championship match, Straub struggled early, making bogeys on four of the first
seven  holes, however  he led 1-up. Trailing  on the final nine, Mahon holed a
50-foot putt for birdie on the 15th, only to have Straub match it with a four-
footer.  Two  down with only  two holes remaining, Mahon  made par to close to
within 1-down, however Straub made par on the last to win match.

The  U.S. Senior Amateur Championship made its presence felt at the Old Course
in just four years later, as medalist John Richardson defeated James Kite Jr.,
5  & 4.  With the  win, Richardson  became the  first medalist  since 1981  to
capture  the Championship  in the same year. Richardson's play was impressive,
as  he held a  4-up lead after nine holes and increased it to five following a
birdie  on  12. During  the first  round of match  play, Frank Tenfel defeated
William  Ludwig on  the 25th  hole, the  second longest  match in  U.S. Senior
Amateur history.

The  U.S.  Senior Open made  the first of two  appearances at Saucon Valley in
1992,  as Larry Laoretti  bested Jim Colbert by four shots for his only win on
the elder circuit. Dave Stockton and Jack Kiefer shared the opening-round lead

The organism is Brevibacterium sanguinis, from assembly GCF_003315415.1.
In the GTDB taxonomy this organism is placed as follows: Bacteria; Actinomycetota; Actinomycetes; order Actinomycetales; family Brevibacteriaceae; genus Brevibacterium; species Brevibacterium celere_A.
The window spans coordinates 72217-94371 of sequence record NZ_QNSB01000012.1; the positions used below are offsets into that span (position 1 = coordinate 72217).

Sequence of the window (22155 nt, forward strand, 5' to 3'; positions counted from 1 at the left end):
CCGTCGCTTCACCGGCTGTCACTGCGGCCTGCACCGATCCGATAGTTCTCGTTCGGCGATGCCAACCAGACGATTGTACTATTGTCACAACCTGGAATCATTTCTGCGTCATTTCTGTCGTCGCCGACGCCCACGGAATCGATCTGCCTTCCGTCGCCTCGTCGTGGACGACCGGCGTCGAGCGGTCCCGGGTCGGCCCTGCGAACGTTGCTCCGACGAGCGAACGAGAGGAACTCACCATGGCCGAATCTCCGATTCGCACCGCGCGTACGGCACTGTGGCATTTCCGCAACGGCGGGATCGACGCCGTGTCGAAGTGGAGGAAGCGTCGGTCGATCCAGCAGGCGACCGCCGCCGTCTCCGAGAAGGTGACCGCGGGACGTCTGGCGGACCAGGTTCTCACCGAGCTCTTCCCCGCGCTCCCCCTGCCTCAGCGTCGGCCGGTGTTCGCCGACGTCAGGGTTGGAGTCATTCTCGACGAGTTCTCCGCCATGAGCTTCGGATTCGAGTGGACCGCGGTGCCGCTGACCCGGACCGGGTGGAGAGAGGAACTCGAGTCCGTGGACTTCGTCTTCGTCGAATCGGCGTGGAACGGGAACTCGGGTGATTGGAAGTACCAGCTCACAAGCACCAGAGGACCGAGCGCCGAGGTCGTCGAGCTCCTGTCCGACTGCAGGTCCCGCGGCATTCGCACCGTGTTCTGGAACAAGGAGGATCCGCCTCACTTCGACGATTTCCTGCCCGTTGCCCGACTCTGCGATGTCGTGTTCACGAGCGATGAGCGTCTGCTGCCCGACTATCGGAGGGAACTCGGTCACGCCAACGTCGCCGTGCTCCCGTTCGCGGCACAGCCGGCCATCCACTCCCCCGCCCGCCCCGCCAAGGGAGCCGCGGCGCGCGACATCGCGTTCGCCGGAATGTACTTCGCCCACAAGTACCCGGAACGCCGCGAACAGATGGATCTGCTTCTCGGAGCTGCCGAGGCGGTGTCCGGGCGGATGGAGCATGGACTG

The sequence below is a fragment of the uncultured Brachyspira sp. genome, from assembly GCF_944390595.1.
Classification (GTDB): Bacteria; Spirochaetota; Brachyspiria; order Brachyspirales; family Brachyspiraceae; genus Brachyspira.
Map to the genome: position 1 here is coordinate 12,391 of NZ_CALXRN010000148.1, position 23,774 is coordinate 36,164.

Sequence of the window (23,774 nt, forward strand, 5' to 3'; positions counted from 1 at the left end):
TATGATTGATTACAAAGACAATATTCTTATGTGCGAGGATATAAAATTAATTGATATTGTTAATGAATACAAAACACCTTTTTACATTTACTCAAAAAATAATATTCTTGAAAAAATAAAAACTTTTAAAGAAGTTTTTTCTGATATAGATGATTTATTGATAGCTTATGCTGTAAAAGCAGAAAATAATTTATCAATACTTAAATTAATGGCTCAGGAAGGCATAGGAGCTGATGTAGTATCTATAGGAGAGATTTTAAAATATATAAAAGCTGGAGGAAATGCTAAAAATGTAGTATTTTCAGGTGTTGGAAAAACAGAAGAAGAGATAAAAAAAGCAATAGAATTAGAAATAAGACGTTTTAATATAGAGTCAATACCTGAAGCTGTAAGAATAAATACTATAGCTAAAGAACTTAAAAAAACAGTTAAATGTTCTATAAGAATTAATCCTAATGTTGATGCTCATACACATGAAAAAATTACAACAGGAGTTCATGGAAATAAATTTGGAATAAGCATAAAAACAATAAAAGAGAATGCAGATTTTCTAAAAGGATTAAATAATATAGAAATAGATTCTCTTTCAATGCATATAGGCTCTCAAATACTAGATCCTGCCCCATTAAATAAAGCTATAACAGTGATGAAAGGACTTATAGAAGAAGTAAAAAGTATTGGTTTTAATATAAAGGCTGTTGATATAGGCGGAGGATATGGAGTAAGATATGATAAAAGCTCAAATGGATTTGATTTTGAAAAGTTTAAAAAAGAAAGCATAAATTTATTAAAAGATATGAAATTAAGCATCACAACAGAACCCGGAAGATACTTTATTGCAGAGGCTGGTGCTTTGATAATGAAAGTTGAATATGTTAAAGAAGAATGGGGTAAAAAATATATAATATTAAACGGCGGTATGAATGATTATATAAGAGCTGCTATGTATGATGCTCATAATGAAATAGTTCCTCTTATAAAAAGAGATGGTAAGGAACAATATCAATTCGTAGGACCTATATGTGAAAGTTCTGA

after  shooting four-under-par  67s. Laoretti  trailed  by one  shot, but  his
second  round 72  placed  him seven  shots behind  Stockton,  who fashioned  a
championship  low 133. After shooting 68, defending champion Jack Nicklaus was
only five behind. Laoretti, celebrating his 53rd birthday, carded a four-under
67  on  day three and took  a one-shot lead  into Sunday, as Stockton shot 77.
Laoretti  continued  his brilliant play  the final day, as  he shot 68 for the
victory.  Nicklaus, who fell back on Saturday, shot 67 and tied for third with
Al  Geiberger, Gary Player and Stockton. Hall-of-Famers Lee Trevino and Arnold
Palmer  made the  cut, but  finished  well back  - Trevino  (T-18) and  Palmer
(T-32).  Playing in  the final pairing, Laoretti led Geiberger by one shot and
were  tied after 11 holes, however a Laoretti birdie on the par-five 12th from